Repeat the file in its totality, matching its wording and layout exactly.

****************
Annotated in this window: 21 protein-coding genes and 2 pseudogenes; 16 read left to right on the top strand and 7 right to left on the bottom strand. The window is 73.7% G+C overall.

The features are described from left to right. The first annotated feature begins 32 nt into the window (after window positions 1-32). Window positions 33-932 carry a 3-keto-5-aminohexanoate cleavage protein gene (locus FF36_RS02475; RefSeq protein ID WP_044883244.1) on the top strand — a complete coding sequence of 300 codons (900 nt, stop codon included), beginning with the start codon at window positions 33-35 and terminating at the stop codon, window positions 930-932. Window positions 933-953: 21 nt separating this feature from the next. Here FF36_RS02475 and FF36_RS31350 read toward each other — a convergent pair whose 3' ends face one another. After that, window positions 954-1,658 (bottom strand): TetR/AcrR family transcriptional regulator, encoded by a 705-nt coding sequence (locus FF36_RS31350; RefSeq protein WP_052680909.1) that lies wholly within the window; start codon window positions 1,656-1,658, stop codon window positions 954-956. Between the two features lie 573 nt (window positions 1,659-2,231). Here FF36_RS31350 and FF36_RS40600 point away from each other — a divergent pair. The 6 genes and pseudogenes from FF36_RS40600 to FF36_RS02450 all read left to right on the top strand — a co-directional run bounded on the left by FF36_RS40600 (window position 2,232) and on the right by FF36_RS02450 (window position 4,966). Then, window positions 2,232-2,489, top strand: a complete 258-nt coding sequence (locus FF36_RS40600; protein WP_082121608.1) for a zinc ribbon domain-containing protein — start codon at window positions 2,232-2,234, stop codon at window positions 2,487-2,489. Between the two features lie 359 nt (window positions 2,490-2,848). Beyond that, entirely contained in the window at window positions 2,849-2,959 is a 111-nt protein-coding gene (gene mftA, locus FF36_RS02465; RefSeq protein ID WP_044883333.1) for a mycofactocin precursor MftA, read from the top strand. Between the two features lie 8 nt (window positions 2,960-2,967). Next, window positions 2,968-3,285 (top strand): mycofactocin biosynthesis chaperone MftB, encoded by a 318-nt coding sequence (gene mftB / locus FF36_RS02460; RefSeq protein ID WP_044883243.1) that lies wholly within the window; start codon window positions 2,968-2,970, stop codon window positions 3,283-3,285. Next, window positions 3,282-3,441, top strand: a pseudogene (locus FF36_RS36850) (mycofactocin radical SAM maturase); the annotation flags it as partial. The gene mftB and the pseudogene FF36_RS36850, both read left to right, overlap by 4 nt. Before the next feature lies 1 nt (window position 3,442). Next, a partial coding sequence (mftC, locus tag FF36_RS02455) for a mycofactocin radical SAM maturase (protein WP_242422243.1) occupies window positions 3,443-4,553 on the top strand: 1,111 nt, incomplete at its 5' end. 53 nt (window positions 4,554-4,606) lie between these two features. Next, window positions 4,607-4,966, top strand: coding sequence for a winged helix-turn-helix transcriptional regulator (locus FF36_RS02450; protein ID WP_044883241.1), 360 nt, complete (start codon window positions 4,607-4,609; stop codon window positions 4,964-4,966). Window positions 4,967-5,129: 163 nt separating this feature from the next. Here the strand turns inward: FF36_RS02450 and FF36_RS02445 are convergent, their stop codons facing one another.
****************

Annotated in this window: 21 protein-coding genes and 2 pseudogenes; 16 read left to right on the top strand and 7 right to left on the bottom strand. The window is 73.7% G+C overall.

The features are described from left to right. The first annotated feature begins 32 nt into the window (after window positions 1-32). Window positions 33-932 carry a 3-keto-5-aminohexanoate cleavage protein gene (locus FF36_RS02475; RefSeq protein ID WP_044883244.1) on the top strand — a complete coding sequence of 300 codons (900 nt, stop codon included), beginning with the start codon at window positions 33-35 and terminating at the stop codon, window positions 930-932. Window positions 933-953: 21 nt separating this feature from the next. Here FF36_RS02475 and FF36_RS31350 read toward each other — a convergent pair whose 3' ends face one another. After that, window positions 954-1,658 (bottom strand): TetR/AcrR family transcriptional regulator, encoded by a 705-nt coding sequence (locus FF36_RS31350; RefSeq protein WP_052680909.1) that lies wholly within the window; start codon window positions 1,656-1,658, stop codon window positions 954-956. Between the two features lie 573 nt (window positions 1,659-2,231). Here FF36_RS31350 and FF36_RS40600 point away from each other — a divergent pair. The 6 genes and pseudogenes from FF36_RS40600 to FF36_RS02450 all read left to right on the top strand — a co-directional run bounded on the left by FF36_RS40600 (window position 2,232) and on the right by FF36_RS02450 (window position 4,966). Then, window positions 2,232-2,489, top strand: a complete 258-nt coding sequence (locus FF36_RS40600; protein WP_082121608.1) for a zinc ribbon domain-containing protein — start codon at window positions 2,232-2,234, stop codon at window positions 2,487-2,489. Between the two features lie 359 nt (window positions 2,490-2,848). Beyond that, entirely contained in the window at window positions 2,849-2,959 is a 111-nt protein-coding gene (gene mftA, locus FF36_RS02465; RefSeq protein ID WP_044883333.1) for a mycofactocin precursor MftA, read from the top strand. Between the two features lie 8 nt (window positions 2,960-2,967). Next, window positions 2,968-3,285 (top strand): mycofactocin biosynthesis chaperone MftB, encoded by a 318-nt coding sequence (gene mftB / locus FF36_RS02460; RefSeq protein ID WP_044883243.1) that lies wholly within the window; start codon window positions 2,968-2,970, stop codon window positions 3,283-3,285. Next, window positions 3,282-3,441, top strand: a pseudogene (locus FF36_RS36850) (mycofactocin radical SAM maturase); the annotation flags it as partial. The gene mftB and the pseudogene FF36_RS36850, both read left to right, overlap by 4 nt. Before the next feature lies 1 nt (window position 3,442). Next, a partial coding sequence (mftC, locus tag FF36_RS02455) for a mycofactocin radical SAM maturase (protein WP_242422243.1) occupies window positions 3,443-4,553 on the top strand: 1,111 nt, incomplete at its 5' end. 53 nt (window positions 4,554-4,606) lie between these two features. Next, window positions 4,607-4,966, top strand: coding sequence for a winged helix-turn-helix transcriptional regulator (locus FF36_RS02450; protein ID WP_044883241.1), 360 nt, complete (start codon window positions 4,607-4,609; stop codon window positions 4,964-4,966). Window positions 4,967-5,129: 163 nt separating this feature from the next. Here the strand turns inward: FF36_RS02450 and FF36_RS02445 are convergent, their stop codons facing one another.